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Supercharge your Python with parts of Lisp and Haskell.

Project description

Unpythonic: Python meets Lisp and Haskell

In the spirit of toolz, we provide missing features for Python, mainly from the list processing tradition, but with some Haskellisms mixed in. We extend the language with a set of syntactic macros. We also provide an in-process, background REPL server for live inspection and hot-patching. The emphasis is on clear, pythonic syntax, making features work together, and obsessive correctness.


None required.

  • MacroPy optional, to enable the syntactic macro layer.
  • imacropy optional, to enable the improved interactive macro REPL.

The officially supported language version is Python 3.6, on both CPython and PyPy3.

The 0.14.x series should run on 3.4 through 3.7, but we do not actively test on pythons other than 3.6. Support for 3.8 is planned in one of the next few releases. Pure-Python features should already work; but macro code still needs changes to account for AST representation changes in 3.8, see issue #16.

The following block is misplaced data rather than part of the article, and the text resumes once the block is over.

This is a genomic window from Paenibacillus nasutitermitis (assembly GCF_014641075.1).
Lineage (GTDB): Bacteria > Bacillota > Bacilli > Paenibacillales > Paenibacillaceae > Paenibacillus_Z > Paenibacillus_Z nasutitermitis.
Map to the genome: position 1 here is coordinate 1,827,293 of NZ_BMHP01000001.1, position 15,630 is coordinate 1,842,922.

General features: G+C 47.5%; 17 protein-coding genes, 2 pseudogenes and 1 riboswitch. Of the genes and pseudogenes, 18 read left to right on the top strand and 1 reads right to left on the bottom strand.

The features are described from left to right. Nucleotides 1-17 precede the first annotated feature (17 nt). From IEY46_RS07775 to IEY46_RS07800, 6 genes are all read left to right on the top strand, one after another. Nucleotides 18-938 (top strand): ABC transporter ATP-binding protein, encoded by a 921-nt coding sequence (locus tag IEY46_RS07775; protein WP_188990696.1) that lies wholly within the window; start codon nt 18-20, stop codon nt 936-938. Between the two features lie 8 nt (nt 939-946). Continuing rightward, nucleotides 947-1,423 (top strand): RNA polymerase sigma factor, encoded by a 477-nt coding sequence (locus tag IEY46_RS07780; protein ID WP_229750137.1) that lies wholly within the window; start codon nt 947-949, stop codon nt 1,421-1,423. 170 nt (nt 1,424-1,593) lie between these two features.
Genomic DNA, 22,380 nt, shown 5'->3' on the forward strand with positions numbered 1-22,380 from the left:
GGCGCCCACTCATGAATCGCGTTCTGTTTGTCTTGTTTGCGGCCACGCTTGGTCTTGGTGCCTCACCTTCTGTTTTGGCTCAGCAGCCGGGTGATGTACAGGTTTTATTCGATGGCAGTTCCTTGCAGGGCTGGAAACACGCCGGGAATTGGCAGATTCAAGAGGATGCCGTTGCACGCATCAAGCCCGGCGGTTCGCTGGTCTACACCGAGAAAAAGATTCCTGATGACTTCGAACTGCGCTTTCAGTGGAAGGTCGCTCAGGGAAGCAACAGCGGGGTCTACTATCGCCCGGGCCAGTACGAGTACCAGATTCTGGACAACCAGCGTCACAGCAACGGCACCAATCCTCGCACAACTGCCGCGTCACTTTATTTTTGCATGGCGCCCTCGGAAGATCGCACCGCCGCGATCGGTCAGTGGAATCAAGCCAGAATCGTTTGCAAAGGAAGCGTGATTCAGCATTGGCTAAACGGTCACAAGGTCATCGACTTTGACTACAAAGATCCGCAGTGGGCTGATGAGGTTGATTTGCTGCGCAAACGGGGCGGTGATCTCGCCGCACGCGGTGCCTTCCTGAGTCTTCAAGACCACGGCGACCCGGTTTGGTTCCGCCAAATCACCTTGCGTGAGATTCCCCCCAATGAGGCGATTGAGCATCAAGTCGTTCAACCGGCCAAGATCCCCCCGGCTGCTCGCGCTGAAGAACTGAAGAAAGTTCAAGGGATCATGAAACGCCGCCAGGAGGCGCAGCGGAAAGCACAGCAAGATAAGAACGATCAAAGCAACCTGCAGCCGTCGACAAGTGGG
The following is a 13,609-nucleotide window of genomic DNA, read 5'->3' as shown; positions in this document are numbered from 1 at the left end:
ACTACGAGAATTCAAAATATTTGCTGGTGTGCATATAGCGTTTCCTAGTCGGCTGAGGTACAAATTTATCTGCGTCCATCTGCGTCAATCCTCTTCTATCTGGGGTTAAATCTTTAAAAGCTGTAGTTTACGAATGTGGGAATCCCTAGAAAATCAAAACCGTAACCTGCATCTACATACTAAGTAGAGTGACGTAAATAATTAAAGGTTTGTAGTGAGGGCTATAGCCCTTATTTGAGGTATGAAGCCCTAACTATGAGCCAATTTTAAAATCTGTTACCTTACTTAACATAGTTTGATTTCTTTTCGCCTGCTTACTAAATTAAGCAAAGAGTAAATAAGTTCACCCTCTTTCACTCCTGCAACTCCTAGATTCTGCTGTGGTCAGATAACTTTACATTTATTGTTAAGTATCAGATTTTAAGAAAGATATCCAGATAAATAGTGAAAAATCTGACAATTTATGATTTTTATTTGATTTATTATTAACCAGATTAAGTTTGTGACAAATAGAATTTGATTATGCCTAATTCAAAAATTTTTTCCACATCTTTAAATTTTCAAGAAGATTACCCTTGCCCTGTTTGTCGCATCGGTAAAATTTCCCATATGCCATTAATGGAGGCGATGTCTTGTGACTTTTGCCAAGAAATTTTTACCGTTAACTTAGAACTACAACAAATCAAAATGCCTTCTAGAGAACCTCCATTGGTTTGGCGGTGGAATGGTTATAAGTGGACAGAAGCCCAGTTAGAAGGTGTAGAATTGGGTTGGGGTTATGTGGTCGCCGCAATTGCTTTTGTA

Pure-Python feature set
Syntactic macro feature set
REPL server: interactively hot-patch your running Python program.
Design notes: for more insight into the design choices of unpythonic.

The features of unpythonic are built out of, in increasing order of magic:

  • Pure Python (e.g. batteries for itertools),
  • Macros driving a pure-Python core (do, let),
  • Pure macros (e.g. continuations, lazify, dbg).

This depends on the purpose of each feature, as well as ease-of-use considerations. See the design notes for more information.


Small, limited-space overview of the overall flavor. There's a lot more that doesn't fit here, especially in the pure-Python feature set. See the full documentation and unit tests for more examples.

Click each example to expand.

Unpythonic in 30 seconds: Pure Python